18 October 2023

In this month’s blog, Dr Rosalind Benson (standing in as Digital Editor) spoke to Rebecca Heaton, rheumatology specialist pharmacist at Stockport Hospital and MDT Advisory Council member about her involvement in the use of biologics.

Can you talk me through some of the different roles you've had as a pharmacist relating to prescribing high-cost drugs?

Initially, I worked as an Independent Prescriber, helping with repeat prescribing. Over time, as I gained more experience and confidence, I became involved in initial drug prescribing. This involved more collaboration with consultants and nurses to assess patients for high-cost drug initiation, discussing different treatment options, drug types, monitoring requirements and cautions with the patient. I made treatment decisions in collaboration with the patient and consultant, taking responsibility for the initial prescription. I also conducted infusion clinics, ensuring patients were prepared for and received their infusions.

I became a specialist alongside my prescribing qualification, and this is a qualification others in their department have pursued as well, gaining confidence in their respective specialties before prescribing.

As part of the virtual high-cost drug clinic, do you discuss all patients' biologic drug choices, or do you handle straightforward decisions independently?

I don't discuss straightforward cases, such as first-time biologic prescriptions or clear switches, in the biologic MDT. Instead, I involve at least two professionals, the consultant who initiates the biologic and the pharmacist. They may challenge or agree with the choice, considering cost implications.

For more complex cases with treatment failures or comorbidities, face-to-face MDT meetings are held once a month. During these meetings, consultants present patients to a group consisting of pharmacists, nurses, consultants, and other members of the MDT. These meetings serve as valuable learning opportunities and provide advice to consultants regarding complex patient cases.

How long has your virtual biologics clinic been running?
Roughly two or three years, it was something I established as I recognised the need for broader expertise in drug choices and the potential benefits of involving consultants from different specialties. For example, it may be that one person knows more about connective tissue disease and they could bring that extra experience.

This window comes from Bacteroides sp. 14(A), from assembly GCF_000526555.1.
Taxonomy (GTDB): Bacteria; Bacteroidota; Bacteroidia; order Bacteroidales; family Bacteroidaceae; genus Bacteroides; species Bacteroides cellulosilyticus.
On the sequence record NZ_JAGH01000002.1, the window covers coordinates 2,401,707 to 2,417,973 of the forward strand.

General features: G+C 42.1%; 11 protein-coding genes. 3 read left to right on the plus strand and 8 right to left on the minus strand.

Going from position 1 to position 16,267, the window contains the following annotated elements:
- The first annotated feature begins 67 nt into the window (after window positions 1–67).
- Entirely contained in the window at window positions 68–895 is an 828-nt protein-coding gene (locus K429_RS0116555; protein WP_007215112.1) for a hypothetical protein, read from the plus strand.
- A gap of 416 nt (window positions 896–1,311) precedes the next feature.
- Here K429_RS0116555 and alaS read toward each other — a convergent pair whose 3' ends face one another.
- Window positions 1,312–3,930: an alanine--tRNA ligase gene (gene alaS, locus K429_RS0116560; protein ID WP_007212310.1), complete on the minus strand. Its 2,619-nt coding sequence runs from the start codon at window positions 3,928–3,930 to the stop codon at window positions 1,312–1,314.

What are the main advantages that a pharmacist can bring to the team when making decisions about biologic high-cost drug choices?
We now have seven consultants with diverse specialties and patient cohorts. My position allows me to tap into a wealth of collective experience and knowledge. I can provide insights based on previous successful choices made by colleagues, supported by specialist advice, and share these lessons across our patient group. This levels the playing field in patient choice and also serves as an educational resource for our consultants, enhancing the overall decision-making process.

Do you think you bring experience from the use of high-cost drugs in different specialties like gastroenterology, for example, to then be able to have discussions in the meetings?
Yes, I maintain a strong network within our hospital, including high-cost drug pharmacists in gastroenterology, which enables me to seek advice and insights on specific drugs and their levels. Unlike doctors who often spend significant time on diagnoses, my role allows me to focus on treatment options and stay updated in this area, freeing them from that concern.

Additionally, I specialise in managing the cost aspect, which is vital given the evolving nature of high-cost drug prices and contracts. I work closely with pharmacy and finance to ensure we are aware of the most cost-effective options, providing medics with the necessary information to make informed decisions. This collaborative approach enhances the efficiency of our decision-making process.

You mentioned your involvement in biologic screening. How did this role come about, and what do you think, as a pharmacist, you're able to add to it?"

When I joined the department, I took on biologic screening to improve efficiency. Initially, consultants prescribed biologics directly to home care. I oversee the process as I see the need for a more structured approach. This ensures that patients are still responding to the treatment, reviewing clinic letters, confirming appointment attendance, and monitoring blood test results.

We also assess potential drug changes and dose reductions for long-term patients in remission due to the emergence of biosimilars. Our screening process involves a large patient volume, and we've optimised efficiency by utilising specialised technicians, not pharmacists, for prescription second checks, to ensure expertise is applied appropriately.

With changing guidelines, more patients are eligible for high-cost drugs. What changes have your team made to manage this increasing workload?
We've expanded our rheumatology pharmacy team to six members, including three pharmacists and three technicians, securing the necessary resources for effective management.

Any service developments that you are particularly proud of?
Traditionally, patients would wait weeks for appointments, but now, with streamlined procedures, they can start the treatment within two weeks of the decision in our department. The hospital's outpatient pharmacy provides counselling and teaches patients to self-administer, which of course, significantly reduces waiting times!

Check out our digital learning spotlight on biologics.

You can access podcasts on your usual provider by searching Talking Rheumatology spotlight.

You may be interested in the below spotlight on Biologics in rheumatology featuring Mariam Malik, and guest, Dr Chris Holroyd.